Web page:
Stopping ‘Demand’?

On the ground, the different approaches can have significant impacts says Sealing Cheng, who has worked extensively with sex workers in South Korea. She tells the story of what happened when the South Korean government, responding to pressure from the US, implemented new laws to ‘reduce demand for prostitution.’ “This led to unprecedented large-scale protests by sex workers in the thousands. It further led to the hunger strike of 15 sex workers in November of 2004,” says Cheng, Professor of Women’s Studies at Wellesly College. “They were demanding that their means of livelihood be recognized. In their many public statements and interviews, women’s organizations did not acknowledge or respond to the demands of these sex workers, the mass rallies & protests, nor the hunger strikers. Sources reported that one of the reasons that women activists refused to meet with the sex workers was because they were criminals.” The failure of anti-prostitution women’s groups to listen to sex workers voices is ultimately anti-feminist and anti-woman, say some sex worker rights advocates.

Laws and policies aimed at reducing demand are a direct outgrowth of some feminist perspectives that view prostitution as violence against women by men. But such analyses fail to address the fact that men as well as transgender people also participate in sex industries around the world. Despite this, Janice Raymond, a prominent proponent of the view that prostitution is violence, gained notoriety with her book Transsexual Empire late seventies that characterized transsexual women as the ultimate form of men raping women’s bodies—actually taking them over. “Personally, I don't consider myself to be a man or woman, [rather] a human being,” says GiGi Thomas, who is transgender, and actively trying to uplift her community. “I feel that as time goes on there will be more transgender people coming out and this will call for more education and
trainings,” she continues. “Everyone has a right to his or her opinion. I understand that some people have different opinions about transgendered people, but that's life. It's so important that we continue to show [examples of healthy lives] for the younger generation of transgendered people, just like other girls have done before us.” Part of the refusal of Brazil’s government to take US HIV money rather than condemn prostitution was a result of the high level of involvement of grassroots groups of sex workers and transgender people, communities which are well organized in Brazil.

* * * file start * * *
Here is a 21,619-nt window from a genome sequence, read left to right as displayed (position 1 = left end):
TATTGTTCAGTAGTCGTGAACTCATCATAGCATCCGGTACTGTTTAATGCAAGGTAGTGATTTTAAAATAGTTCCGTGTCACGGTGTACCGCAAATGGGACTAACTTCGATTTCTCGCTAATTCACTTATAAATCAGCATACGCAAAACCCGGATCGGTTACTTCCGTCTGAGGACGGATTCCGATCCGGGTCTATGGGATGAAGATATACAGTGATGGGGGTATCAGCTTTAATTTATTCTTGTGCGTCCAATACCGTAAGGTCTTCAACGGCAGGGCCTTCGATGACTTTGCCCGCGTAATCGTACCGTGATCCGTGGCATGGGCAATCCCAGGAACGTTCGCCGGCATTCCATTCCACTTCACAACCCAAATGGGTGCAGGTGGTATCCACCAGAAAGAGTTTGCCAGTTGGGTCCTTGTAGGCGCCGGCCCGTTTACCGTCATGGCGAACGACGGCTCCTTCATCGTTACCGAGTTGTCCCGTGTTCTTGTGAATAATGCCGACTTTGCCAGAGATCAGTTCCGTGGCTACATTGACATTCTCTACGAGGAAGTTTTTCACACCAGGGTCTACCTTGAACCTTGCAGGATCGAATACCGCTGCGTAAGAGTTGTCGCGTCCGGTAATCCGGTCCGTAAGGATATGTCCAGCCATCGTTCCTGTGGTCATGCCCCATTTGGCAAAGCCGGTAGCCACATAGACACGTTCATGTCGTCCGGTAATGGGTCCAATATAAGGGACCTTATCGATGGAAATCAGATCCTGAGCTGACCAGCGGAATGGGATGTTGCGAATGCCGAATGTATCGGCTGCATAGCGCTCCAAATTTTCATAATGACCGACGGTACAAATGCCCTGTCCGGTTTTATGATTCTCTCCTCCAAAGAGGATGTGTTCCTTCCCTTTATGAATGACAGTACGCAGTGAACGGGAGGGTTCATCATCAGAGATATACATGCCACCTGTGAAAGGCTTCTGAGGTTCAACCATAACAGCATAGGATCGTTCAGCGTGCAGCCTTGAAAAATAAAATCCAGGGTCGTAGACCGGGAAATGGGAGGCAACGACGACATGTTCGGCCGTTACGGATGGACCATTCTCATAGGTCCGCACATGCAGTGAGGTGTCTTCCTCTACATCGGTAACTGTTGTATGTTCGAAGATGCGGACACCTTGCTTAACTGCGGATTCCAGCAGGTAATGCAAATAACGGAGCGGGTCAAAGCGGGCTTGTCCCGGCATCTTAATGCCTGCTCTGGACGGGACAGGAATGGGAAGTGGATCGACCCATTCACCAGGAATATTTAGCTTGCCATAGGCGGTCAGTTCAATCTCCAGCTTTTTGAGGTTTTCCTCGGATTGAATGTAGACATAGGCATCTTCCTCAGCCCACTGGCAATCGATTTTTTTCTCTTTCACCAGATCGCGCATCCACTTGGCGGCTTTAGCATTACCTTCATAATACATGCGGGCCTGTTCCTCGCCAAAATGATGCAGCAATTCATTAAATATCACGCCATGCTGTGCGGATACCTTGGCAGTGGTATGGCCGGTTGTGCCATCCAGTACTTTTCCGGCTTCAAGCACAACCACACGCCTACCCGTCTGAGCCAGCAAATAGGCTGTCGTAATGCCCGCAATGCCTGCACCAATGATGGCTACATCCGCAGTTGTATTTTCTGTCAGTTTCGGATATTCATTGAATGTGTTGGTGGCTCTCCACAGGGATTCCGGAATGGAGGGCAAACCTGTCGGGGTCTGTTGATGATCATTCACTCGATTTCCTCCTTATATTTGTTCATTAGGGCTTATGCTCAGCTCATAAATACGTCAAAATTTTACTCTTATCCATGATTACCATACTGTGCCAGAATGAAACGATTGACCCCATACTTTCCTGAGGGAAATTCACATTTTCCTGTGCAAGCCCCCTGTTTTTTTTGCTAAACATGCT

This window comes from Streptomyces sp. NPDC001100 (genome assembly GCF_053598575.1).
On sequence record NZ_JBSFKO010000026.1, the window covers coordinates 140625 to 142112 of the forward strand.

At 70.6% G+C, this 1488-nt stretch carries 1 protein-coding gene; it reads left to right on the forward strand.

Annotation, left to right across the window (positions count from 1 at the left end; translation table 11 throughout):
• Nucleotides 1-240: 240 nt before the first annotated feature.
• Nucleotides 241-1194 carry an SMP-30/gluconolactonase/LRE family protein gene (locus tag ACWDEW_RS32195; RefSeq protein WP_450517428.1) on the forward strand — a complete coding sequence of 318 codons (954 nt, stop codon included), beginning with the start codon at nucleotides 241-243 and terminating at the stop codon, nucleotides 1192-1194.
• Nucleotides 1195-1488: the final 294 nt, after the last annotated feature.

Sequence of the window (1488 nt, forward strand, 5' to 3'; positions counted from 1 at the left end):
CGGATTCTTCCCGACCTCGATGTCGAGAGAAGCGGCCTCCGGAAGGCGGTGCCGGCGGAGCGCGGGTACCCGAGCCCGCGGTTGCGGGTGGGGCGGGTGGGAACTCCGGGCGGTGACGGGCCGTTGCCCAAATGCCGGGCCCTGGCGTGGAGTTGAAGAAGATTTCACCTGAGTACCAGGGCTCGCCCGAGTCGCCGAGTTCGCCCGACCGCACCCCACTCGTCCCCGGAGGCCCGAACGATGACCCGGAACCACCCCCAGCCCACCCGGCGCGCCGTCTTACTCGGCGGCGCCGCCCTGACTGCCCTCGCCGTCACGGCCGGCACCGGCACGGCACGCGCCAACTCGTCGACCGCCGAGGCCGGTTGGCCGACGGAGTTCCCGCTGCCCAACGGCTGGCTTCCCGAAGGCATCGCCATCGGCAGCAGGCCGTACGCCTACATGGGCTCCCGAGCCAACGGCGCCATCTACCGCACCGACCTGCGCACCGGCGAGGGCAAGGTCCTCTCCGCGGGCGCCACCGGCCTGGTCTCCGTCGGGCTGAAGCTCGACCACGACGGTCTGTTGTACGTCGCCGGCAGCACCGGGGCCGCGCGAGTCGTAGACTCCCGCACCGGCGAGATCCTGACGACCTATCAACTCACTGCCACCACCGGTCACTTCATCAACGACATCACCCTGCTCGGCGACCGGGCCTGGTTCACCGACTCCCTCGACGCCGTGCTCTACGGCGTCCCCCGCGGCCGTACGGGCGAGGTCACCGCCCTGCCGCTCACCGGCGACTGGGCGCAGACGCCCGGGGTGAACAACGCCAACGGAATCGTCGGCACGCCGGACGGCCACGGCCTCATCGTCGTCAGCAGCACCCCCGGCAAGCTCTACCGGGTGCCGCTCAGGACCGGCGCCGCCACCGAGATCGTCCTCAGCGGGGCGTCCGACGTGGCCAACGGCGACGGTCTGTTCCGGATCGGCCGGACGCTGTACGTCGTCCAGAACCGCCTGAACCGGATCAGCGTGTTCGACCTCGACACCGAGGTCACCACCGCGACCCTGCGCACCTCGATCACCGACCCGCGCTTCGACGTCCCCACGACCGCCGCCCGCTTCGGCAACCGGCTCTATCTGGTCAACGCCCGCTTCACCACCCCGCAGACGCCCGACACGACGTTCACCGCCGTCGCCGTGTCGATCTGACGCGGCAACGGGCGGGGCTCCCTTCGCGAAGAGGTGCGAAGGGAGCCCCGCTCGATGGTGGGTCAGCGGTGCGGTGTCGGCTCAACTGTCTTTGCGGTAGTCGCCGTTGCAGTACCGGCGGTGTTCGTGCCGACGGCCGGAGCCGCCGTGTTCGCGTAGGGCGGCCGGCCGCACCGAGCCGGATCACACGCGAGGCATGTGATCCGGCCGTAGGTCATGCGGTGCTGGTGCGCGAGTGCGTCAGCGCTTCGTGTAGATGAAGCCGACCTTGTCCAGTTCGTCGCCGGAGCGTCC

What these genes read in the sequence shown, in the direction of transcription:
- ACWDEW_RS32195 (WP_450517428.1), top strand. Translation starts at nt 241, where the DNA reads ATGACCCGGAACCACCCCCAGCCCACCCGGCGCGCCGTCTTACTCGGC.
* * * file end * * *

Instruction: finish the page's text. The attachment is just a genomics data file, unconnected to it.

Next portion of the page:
After failing to push its agenda successfully on the international level, the critics of demand turned to the US Congress, where Senator John Cornyn (R-TX) and Congresswoman Deborah Price (R-OH) introduced the End Demand for Sex Trafficking Act of 2005 at the end of April. This was hailed by feminist groups like CATW, as well as conservatives like Concerned Women of America. But some organizations working on the ground, like Global Rights, criticized the bill. “Unfortunately, the conclusions… restated in this finding, are based upon questionable research. The findings assert, as matters of proven fact, a number of statements, which, given the state of information on both trafficking and prostitution worldwide, are unsupported or unproven by valid research methods and data,” says a report on the bills, submitted to Congress by Global Rights and other groups. “For example, this finding asserts that toleration of prostitution ‘nearly always’ leads to an increase in trafficking into commercial sexual activities. According to this finding, the greatest concentration of trafficking into prostitution should be in the Nevada counties where prostitution is legalized. However, we are unaware of any disproportionate incidence of trafficking in those counties while trafficking into the sex sector is pervasive throughout the rest of country where prostitution is criminalized. Obviously, something other than legalization or criminalization is responsible for the presence of sex trafficking in the country.”

Whose interest?

Such laws don’t support the well being of women in sex work, says Professor of Anthropology at New York University Don Kulick, but rather negatively impact them, as in Sweden, which Kulick has studied extensively. “The issue of how the law would affect sex workers was of relatively little interest,” to the groups that helped get the law passed, says Kulick. “When these groups were confronted with the possibility that the law might drive sex workers underground and make sex workers more vulnerable to exploitation by profiteers, representatives consistently responded that the purpose of the law was to mark a stance, and send a message, that society did not accept prostitution. So what that meant was that the impact of the law on prostitutes was of little concern.” Kulick’s research is supported by what happened in South Korea. “The new law outlined two possibilities,” says Sealing Cheng referring to the South Korean law designed to ‘reduce demand’ by targeting clients of sex workers, as in Sweden. “First, for those who file a report and are being investigated as a victim of sex trafficking, they would be allowed to be temporarily exempted from deportation in order to file a suit and claim damages, but would eventually have to leave the country when the suit is over. Second, for those whose visas had expired or were found to have violated any condition of their stay, they would be deported immediately.”